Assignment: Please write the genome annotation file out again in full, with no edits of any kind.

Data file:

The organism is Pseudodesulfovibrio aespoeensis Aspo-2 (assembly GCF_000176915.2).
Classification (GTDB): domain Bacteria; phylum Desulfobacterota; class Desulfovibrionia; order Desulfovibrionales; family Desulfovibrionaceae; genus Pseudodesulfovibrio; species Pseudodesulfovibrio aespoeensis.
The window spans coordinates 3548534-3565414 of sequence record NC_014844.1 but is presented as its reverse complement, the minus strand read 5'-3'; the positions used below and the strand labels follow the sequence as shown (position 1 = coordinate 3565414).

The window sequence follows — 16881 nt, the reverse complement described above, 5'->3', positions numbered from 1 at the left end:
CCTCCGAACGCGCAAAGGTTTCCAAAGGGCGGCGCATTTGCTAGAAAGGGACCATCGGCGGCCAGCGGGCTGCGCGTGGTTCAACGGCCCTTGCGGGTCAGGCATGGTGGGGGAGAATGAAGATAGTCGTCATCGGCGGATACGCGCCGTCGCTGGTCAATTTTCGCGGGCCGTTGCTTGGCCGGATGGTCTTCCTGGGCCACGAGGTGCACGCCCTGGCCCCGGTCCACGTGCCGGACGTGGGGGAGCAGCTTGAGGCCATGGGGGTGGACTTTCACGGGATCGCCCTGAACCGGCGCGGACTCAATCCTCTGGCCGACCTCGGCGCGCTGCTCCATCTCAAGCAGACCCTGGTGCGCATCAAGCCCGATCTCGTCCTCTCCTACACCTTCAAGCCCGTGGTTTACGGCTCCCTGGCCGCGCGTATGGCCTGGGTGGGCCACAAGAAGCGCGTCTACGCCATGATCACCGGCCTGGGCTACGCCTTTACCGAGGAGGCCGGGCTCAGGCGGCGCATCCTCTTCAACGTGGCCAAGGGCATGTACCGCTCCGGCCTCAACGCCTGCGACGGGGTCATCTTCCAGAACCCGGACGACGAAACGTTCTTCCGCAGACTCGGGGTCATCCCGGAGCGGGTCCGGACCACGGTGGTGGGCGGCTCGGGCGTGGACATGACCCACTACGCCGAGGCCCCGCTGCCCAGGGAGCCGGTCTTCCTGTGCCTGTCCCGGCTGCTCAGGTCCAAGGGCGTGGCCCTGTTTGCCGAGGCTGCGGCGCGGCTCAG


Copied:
The organism is Pseudodesulfovibrio aespoeensis Aspo-2 (assembly GCF_000176915.2).
Classification (GTDB): domain Bacteria; phylum Desulfobacterota; class Desulfovibrionia; order Desulfovibrionales; family Desulfovibrionaceae; genus Pseudodesulfovibrio; species Pseudodesulfovibrio aespoeensis.
The window spans coordinates 3548534-3565414 of sequence record NC_014844.1 but is presented as its reverse complement, the minus strand read 5'-3'; the positions used below and the strand labels follow the sequence as shown (position 1 = coordinate 3565414).

The window sequence follows — 16881 nt, the reverse complement described above, 5'->3', positions numbered from 1 at the left end:
CCTCCGAACGCGCAAAGGTTTCCAAAGGGCGGCGCATTTGCTAGAAAGGGACCATCGGCGGCCAGCGGGCTGCGCGTGGTTCAACGGCCCTTGCGGGTCAGGCATGGTGGGGGAGAATGAAGATAGTCGTCATCGGCGGATACGCGCCGTCGCTGGTCAATTTTCGCGGGCCGTTGCTTGGCCGGATGGTCTTCCTGGGCCACGAGGTGCACGCCCTGGCCCCGGTCCACGTGCCGGACGTGGGGGAGCAGCTTGAGGCCATGGGGGTGGACTTTCACGGGATCGCCCTGAACCGGCGCGGACTCAATCCTCTGGCCGACCTCGGCGCGCTGCTCCATCTCAAGCAGACCCTGGTGCGCATCAAGCCCGATCTCGTCCTCTCCTACACCTTCAAGCCCGTGGTTTACGGCTCCCTGGCCGCGCGTATGGCCTGGGTGGGCCACAAGAAGCGCGTCTACGCCATGATCACCGGCCTGGGCTACGCCTTTACCGAGGAGGCCGGGCTCAGGCGGCGCATCCTCTTCAACGTGGCCAAGGGCATGTACCGCTCCGGCCTCAACGCCTGCGACGGGGTCATCTTCCAGAACCCGGACGACGAAACGTTCTTCCGCAGACTCGGGGTCATCCCGGAGCGGGTCCGGACCACGGTGGTGGGCGGCTCGGGCGTGGACATGACCCACTACGCCGAGGCCCCGCTGCCCAGGGAGCCGGTCTTCCTGTGCCTGTCCCGGCTGCTCAGGTCCAAGGGCGTGGCCCTGTTTGCCGAGGCTGCGGCGCGGCTCAG